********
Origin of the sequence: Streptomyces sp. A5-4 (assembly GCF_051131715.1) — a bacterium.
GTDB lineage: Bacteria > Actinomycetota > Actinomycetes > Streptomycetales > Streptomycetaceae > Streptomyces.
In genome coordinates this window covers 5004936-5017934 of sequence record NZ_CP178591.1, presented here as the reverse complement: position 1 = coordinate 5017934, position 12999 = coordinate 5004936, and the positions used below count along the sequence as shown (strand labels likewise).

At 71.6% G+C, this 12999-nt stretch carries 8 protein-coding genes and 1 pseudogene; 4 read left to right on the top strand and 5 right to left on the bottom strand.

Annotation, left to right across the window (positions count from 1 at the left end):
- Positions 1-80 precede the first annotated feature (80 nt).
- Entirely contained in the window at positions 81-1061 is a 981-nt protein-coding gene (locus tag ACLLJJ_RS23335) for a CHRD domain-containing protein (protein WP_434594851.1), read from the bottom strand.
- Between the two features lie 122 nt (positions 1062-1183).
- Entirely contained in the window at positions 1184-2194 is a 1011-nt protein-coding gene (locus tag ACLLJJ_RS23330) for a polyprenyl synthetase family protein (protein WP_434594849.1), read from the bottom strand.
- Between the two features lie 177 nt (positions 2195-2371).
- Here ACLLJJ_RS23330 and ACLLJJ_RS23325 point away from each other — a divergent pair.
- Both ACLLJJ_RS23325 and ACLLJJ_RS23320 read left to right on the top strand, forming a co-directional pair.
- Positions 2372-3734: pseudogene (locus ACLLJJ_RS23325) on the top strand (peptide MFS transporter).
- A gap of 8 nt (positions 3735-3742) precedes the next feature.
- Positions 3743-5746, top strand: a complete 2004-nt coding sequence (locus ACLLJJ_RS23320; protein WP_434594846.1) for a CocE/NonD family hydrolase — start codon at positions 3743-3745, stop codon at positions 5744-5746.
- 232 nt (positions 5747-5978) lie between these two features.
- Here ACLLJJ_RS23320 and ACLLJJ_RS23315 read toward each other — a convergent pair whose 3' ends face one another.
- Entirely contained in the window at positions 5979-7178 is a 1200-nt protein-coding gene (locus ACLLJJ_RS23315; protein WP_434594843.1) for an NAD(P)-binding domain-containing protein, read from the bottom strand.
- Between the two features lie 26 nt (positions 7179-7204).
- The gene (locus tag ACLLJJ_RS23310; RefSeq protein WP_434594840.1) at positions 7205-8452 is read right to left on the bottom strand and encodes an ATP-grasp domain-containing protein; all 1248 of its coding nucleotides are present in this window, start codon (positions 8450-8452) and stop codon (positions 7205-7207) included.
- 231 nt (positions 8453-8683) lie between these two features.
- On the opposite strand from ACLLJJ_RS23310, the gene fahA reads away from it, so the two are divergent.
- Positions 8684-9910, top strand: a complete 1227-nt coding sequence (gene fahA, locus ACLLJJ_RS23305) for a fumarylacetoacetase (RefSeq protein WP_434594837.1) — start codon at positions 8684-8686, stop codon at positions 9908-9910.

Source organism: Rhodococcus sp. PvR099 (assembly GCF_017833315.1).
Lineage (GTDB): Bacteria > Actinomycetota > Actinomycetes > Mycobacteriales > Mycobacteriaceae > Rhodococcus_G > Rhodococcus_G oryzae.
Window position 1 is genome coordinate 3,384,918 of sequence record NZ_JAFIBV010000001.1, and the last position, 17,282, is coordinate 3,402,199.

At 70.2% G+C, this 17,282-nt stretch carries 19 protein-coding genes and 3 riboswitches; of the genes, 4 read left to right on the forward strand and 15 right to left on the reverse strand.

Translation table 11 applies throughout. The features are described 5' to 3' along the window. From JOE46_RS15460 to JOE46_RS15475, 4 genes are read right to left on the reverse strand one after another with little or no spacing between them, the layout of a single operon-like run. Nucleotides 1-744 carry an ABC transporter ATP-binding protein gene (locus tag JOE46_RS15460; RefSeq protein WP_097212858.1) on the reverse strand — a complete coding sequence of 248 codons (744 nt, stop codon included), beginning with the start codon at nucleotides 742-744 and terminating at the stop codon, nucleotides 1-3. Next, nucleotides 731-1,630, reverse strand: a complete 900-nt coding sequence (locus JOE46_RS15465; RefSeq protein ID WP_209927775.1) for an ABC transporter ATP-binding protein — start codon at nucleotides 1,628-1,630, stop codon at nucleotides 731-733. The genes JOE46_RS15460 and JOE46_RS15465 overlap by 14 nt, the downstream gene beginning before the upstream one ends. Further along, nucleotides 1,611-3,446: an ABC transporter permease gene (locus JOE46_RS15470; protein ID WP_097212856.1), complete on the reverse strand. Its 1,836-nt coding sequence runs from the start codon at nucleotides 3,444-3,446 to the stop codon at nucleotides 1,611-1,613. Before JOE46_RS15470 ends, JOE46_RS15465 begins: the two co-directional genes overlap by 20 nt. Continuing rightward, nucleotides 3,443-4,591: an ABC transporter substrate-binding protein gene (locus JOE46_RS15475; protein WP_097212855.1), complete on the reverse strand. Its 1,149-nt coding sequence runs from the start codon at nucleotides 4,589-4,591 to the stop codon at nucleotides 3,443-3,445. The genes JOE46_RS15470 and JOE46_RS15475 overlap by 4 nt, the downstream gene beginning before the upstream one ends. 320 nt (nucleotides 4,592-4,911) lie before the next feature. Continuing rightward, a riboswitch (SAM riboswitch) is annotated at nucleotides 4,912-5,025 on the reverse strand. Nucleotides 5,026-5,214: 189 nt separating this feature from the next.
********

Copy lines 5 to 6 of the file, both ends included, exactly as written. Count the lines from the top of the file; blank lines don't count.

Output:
Annotation, left to right across the window (positions count from 1 at the left end):
- Positions 1-80 precede the first annotated feature (80 nt).